A welcome modern rejoinder to classics such as God Is Red and Bury My Heart at Wounded Knee.

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THE HEARTBEAT OF WOUNDED KNEE

NATIVE AMERICA FROM 1890 TO THE PRESENT

An Ojibwe novelist and historian delivers a politically charged, highly readable history of America’s Indigenous peoples after the end of the wars against them.

Native American history, Treuer (Prudence, 2015, etc.) provocatively reminds us, does not end at Wounded Knee, which is usually the last major event concerning Native people that non-Natives can recite. The population of those who identify as Native has increased tenfold since 1900; a third of them are under the age of 18 in a time when many other populations—including white Americans—are aging. “We seem to be everywhere,” writes the author, “and doing everything.” This is not for want of trying otherwise on the part of the federal government, which, at several points in the last 12 decades, has attempted to delist Indian populations and seize reservation lands. Treuer’s account includes many such maneuvers, such as the Indian Reorganization Act of 1934, along with episodes of Native resistance that were not always successful. As he notes, for example, the American Indian Movement of the 1970s, born in the cities, often had trouble gaining a foothold on rural reservations such as Pine Ridge: “Despite its focus on reclaiming Indian pride by way of Indian cultures and ceremonies, and by privileging the old ways, reservation communities were not entirely sold on AIM.” Treuer has been through a tremendous amount of literature to write this book, but he’s also been out on the land talking with people in those communities, as with one tough Blackfoot elder he interviewed: “He had the clipped tones of the High Plains along with a kind of ‘Don’t fuck with me’ cadence that I always think of as ‘elderly Indian voice.’ ” Treuer closes his lucid account with a portrait of the “water keepers” who gathered from all over the continent in the hope of protecting Sioux lands against an oil pipeline that, for the moment, has been stalled in its tracks through their efforts.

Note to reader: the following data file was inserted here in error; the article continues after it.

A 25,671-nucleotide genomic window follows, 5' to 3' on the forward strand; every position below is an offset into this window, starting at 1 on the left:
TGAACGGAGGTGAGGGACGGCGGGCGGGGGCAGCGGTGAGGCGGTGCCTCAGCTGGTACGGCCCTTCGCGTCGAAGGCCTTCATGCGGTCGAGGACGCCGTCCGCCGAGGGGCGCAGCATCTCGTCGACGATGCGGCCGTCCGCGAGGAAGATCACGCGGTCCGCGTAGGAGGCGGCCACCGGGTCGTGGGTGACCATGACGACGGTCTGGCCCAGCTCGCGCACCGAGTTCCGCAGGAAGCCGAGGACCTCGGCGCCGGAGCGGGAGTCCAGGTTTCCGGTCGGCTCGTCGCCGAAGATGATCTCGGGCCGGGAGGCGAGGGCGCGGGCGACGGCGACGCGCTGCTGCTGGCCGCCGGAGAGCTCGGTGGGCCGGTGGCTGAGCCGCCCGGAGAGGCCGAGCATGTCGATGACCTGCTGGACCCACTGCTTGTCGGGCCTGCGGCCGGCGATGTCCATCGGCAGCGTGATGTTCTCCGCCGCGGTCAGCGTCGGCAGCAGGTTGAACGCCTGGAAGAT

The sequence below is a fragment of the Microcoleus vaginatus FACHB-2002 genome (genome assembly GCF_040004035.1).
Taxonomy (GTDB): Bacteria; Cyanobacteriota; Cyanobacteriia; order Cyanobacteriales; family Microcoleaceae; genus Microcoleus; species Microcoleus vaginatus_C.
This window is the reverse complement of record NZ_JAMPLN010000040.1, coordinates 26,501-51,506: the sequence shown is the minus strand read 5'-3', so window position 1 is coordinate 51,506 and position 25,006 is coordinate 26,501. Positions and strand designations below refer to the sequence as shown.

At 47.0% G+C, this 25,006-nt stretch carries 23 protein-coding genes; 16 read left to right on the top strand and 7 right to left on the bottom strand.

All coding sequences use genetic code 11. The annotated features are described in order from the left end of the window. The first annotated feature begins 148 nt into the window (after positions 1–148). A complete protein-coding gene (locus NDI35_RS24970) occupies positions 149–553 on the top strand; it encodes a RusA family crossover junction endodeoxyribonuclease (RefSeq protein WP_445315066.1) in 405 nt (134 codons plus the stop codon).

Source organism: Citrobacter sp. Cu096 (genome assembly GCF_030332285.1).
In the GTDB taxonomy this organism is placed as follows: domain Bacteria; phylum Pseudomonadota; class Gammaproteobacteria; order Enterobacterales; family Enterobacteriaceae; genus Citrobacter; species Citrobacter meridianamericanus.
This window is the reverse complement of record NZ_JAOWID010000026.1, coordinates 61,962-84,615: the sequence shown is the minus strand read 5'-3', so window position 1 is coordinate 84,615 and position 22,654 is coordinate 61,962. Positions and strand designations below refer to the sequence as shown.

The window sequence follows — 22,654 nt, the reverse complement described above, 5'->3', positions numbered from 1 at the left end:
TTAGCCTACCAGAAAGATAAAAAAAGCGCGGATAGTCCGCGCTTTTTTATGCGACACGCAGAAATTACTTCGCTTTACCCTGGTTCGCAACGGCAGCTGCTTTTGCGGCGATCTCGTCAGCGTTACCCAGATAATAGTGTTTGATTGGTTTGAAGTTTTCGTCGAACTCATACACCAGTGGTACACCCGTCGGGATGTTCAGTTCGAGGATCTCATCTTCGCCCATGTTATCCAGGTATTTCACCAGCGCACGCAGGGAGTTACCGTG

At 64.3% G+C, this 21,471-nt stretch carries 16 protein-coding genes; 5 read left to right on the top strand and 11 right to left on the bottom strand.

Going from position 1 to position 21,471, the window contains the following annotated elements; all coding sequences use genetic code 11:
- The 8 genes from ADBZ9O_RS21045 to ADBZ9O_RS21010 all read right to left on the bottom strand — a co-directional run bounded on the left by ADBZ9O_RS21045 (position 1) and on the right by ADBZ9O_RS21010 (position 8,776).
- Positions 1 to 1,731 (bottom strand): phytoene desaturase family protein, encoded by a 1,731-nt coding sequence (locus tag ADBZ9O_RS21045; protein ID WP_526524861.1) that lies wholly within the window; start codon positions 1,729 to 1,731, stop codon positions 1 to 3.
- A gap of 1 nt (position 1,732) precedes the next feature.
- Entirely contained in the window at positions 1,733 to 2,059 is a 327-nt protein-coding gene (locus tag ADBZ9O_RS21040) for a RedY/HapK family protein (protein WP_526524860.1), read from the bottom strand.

A welcome modern rejoinder to classics such as God Is Red and Bury My Heart at Wounded Knee.

Pub Date: Jan. 22, 2019

ISBN: 978-1-59463-315-7

Page Count: 528

Publisher: Riverhead

Review Posted Online: Oct. 2, 2018

Kirkus Reviews Issue: Oct. 15, 2018

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The author's youthfulness helps to assure the inevitable comparison with the Anne Frank diary although over and above the...

NIGHT

Elie Wiesel spent his early years in a small Transylvanian town as one of four children. 

He was the only one of the family to survive what Francois Maurois, in his introduction, calls the "human holocaust" of the persecution of the Jews, which began with the restrictions, the singularization of the yellow star, the enclosure within the ghetto, and went on to the mass deportations to the ovens of Auschwitz and Buchenwald. There are unforgettable and horrifying scenes here in this spare and sombre memoir of this experience of the hanging of a child, of his first farewell with his father who leaves him an inheritance of a knife and a spoon, and of his last goodbye at Buchenwald his father's corpse is already cold let alone the long months of survival under unconscionable conditions.